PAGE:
Tuning in to patients’ emotions does not necessarily mean the practitioner must feel the emotions, but it involves listening intently, usually with minimal questioning. It requires that clinicians temporarily put their technology aside and concentrate fully on the patient’s emotional needs. While questioning is an important part of patient interface and diagnosis, there are times when the practitioner must take the patient’s emotional state into serious account. Asking a patient how he/she/they feels will not usually be a good indicator of the patient’s emotions, especially if the patient has recently received a devastating diagnosis. However, communicating with the patient about actual feelings can often be enlightening.
Empathy in the age of AI and EHRs
In recent years, many artificial intelligence (AI) tools have been introduced to the healthcare industry with a goal to assist day-to-day decision making and reduce potential for human error. AI algorithms can process large amounts of information. However, getting the raw data into the system should not interfere with or diminish the role of the practitioner.
A medical office that relegates data collecting to paramount importance in patient visits might find itself sacrificing quality of care. Physicians who spend the bulk of patient interface time entering data in an EHR will not be communicating well or empathizing with a patient. Thus, the very act of inputting data into an AI system, even one that may aid in diagnosis or treatment, can diminish the patient/practitioner interface.
Empathy is valued in all patient interactions and the human touch is a great icebreaker for quality communication. While AI has come a long way in the recent past, it still has a very long way to go in recognizing emotions and relaying them to the practitioner.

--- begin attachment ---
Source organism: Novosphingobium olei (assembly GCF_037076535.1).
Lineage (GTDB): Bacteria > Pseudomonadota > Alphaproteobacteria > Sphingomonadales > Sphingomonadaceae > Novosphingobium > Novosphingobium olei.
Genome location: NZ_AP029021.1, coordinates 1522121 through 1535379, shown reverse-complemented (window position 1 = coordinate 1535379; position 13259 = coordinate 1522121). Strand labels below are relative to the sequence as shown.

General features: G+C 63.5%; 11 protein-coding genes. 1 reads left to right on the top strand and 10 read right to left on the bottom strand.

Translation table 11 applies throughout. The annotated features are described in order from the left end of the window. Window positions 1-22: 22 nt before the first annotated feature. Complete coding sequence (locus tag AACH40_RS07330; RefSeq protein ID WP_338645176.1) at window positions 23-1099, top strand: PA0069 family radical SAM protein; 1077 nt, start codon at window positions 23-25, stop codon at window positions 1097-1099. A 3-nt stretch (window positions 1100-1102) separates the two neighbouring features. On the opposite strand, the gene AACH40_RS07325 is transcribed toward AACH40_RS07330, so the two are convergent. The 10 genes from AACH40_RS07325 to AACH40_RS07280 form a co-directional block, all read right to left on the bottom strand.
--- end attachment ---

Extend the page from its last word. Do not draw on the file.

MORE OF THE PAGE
In the future, AI and EMR systems will undoubtedly take a more prominent role in the medical community. A computer, sifting through mountains of data with various algorithms can make many good decisions. But, for the foreseeable future, there will be a need for involved human interaction, both to confirm AI output and to provide empathy and care to patients.
Blending technology with empathy in healthcare
A skill such as empathy requires face-to-face interactions and meaningful discussion. To build empathy, one must cultivate an ability to sense other people’s emotions and imagine what feelings a person might be experiencing. For medical professionals, empathy is the art of sensing a patient’s emotions by listening, reading body language and other non-verbal cues, and responding with an appropriate blend of concern and professionalism.
The conundrum, of course, is augmenting what clinicians do with the powerful algorithms of AI technology, without diminishing the physician’s ability to relate to the patient. Blending the power of AI with the sophistication of human perception can greatly enhance a practitioner’s effectiveness.
While technology has played a huge role in expanding diagnosis and treatment of patients, it is important to place human emotions up front. While technology may help resolve a problem, it cannot erase or mediate a person’s emotions. But another human, one with sensitive emotional nature and a high degree of empathy, can help.
If you enjoyed this article, you might like one of our other articles on healthcare technology.
- How Hospitals Can Improve the Way Providers Interact with Technology
- How Hospitals Can Use Inventory Management Analytics
- How Analytics Can Help Eating Disorder Treatment
Latest posts by Dr. James Occhiogrosso (see all)